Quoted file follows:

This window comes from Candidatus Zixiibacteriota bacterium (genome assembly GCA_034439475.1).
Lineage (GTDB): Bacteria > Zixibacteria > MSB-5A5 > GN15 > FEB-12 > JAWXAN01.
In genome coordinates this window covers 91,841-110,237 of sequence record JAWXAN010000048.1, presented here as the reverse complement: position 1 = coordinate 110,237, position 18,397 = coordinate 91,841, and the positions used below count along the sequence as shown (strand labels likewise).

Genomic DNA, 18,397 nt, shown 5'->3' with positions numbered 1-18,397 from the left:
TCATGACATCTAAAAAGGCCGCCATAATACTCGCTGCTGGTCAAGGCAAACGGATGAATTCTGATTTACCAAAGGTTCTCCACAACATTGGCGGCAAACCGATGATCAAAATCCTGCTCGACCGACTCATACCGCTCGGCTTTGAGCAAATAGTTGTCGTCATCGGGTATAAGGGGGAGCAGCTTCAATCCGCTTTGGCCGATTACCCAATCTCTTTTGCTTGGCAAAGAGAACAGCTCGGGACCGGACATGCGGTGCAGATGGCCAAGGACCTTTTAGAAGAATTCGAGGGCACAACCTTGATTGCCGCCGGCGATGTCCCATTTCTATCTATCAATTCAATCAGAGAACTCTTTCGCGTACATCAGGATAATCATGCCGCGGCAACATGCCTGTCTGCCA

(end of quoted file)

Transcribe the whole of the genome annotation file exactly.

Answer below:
This window comes from Candidatus Zixiibacteriota bacterium (genome assembly GCA_034439475.1).
Lineage (GTDB): Bacteria > Zixibacteria > MSB-5A5 > GN15 > FEB-12 > JAWXAN01.
In genome coordinates this window covers 91,841-110,237 of sequence record JAWXAN010000048.1, presented here as the reverse complement: position 1 = coordinate 110,237, position 18,397 = coordinate 91,841, and the positions used below count along the sequence as shown (strand labels likewise).

Genomic DNA, 18,397 nt, shown 5'->3' with positions numbered 1-18,397 from the left:
TCATGACATCTAAAAAGGCCGCCATAATACTCGCTGCTGGTCAAGGCAAACGGATGAATTCTGATTTACCAAAGGTTCTCCACAACATTGGCGGCAAACCGATGATCAAAATCCTGCTCGACCGACTCATACCGCTCGGCTTTGAGCAAATAGTTGTCGTCATCGGGTATAAGGGGGAGCAGCTTCAATCCGCTTTGGCCGATTACCCAATCTCTTTTGCTTGGCAAAGAGAACAGCTCGGGACCGGACATGCGGTGCAGATGGCCAAGGACCTTTTAGAAGAATTCGAGGGCACAACCTTGATTGCCGCCGGCGATGTCCCATTTCTATCTATCAATTCAATCAGAGAACTCTTTCGCGTACATCAGGATAATCATGCCGCGGCAACATGCCTGTCTGCCA